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UNC Sport Administration Moves Up in Global Rankings

Our Mission

“Integrating theory and practice to prepare graduate students for leadership positions in intercollegiate athletics.”

Welcome! The graduate program of sport administration began in the fall of 1982. For the past 30 years, we have guided students to academic and practical success in the sport industry. We seek energetic, ambitious, and bright leaders to join us in this unique experience of the exploration of intercollegiate athletics In addition, Chapel Hill is considered one of the most attractive places to reside, study, and work in America. Thank you for visiting our website and please feel free to contact us if you have any questions!

Q: How many classes do you teach in your first year?

A: Typically sports administration students teach three physical education classes per semester during their first year.


Q: How many students are in the program each year?

A: The typical sports administration class has nine full time students with the possibility of an additional dual degree law student.


Q: Describe the internship interview and placement process.

A: During the first semester, all students are given the opportunity to “shadow” as many of the current second year students as possible. After acquiring a greater understanding of the responsibility with each particular internship, in January of the first year, all students will rank their top choices for internships. During the months of February and March, students will interview at their top 3·5 choices. After interviews, each student will again re-rank their choices after having a chance to meet members of each department. Internship advisors will also rank their choices after interviews. Upon completion, students will be placed in the internship that best reflects their preference and the internship supervisor’s preference. Typically students will be notified of their internship in late March or early April, depending on time constraints.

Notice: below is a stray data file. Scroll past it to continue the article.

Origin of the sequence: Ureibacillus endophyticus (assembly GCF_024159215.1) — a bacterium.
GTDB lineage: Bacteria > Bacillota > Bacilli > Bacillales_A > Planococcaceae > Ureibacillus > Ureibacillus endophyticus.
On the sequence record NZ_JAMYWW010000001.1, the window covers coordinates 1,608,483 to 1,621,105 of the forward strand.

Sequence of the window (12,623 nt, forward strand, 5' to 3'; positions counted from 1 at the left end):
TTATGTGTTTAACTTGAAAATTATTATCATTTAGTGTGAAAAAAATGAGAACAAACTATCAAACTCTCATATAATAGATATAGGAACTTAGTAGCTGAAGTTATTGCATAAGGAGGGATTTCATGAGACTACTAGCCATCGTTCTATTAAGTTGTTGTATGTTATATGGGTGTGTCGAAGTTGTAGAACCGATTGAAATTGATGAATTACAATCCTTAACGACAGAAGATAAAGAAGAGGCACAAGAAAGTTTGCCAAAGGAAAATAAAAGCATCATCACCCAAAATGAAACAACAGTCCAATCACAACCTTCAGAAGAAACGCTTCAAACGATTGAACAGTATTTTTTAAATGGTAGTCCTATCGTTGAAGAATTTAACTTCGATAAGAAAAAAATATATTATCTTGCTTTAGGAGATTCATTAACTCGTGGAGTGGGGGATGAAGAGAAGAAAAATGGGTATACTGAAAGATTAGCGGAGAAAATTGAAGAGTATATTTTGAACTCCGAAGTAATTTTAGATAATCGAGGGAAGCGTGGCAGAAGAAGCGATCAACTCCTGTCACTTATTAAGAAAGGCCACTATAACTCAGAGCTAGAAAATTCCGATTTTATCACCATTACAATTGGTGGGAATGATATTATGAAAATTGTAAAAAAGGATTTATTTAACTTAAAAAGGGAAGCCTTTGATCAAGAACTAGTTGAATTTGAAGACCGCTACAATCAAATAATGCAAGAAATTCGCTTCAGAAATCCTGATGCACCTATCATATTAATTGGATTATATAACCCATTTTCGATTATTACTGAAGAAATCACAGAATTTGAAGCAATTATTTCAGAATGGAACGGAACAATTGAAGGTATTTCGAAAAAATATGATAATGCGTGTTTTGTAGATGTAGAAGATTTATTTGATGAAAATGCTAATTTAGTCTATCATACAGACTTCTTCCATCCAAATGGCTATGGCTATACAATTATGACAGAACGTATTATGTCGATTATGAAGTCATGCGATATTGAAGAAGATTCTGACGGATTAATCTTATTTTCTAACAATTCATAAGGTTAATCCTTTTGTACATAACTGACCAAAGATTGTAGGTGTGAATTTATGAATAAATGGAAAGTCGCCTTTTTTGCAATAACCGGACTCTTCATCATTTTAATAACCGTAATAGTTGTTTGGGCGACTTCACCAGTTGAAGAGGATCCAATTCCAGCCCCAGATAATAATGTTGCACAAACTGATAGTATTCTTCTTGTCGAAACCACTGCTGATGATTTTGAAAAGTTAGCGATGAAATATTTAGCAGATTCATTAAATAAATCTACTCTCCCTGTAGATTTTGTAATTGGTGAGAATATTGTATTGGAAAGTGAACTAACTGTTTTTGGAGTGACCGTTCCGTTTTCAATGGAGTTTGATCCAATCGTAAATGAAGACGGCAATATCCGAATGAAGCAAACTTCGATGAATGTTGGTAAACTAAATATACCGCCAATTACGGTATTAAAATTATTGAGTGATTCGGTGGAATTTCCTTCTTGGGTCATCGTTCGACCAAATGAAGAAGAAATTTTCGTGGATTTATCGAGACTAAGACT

Q: How many applications are there on average each year?

A: The number of applications for the nine slots over the past 10years has ranged from 60- 125 per year.


Q: What type of experience is valued for admittance into this program?

A: Selection criteria for admission to the program include the academic record, GRE scores, recommendations, personal goal statement, experience in athletics, and employment background. Employment in athletics can range from high school, collegiate, and professional opportunities. It is important to excel at whichever opportunity one has experienced prior to application.


Q: What practical experience is available outside of the internship during the first year of the program?

A: Students are given operations duties at UNC athletic events, ACC tournaments, and NCAA post-season competition. There are typically three students working each Football and Men’s Basketball games as an usher supervisor or suite assistant (football games). Olympic sports duties range from ticketing, usher responsibilities, and hosting of officials and visiting teams at ACC and NCAA competition. In addition, students are given the opportunity to work as an operations assistant for Soccer and Lacrosse.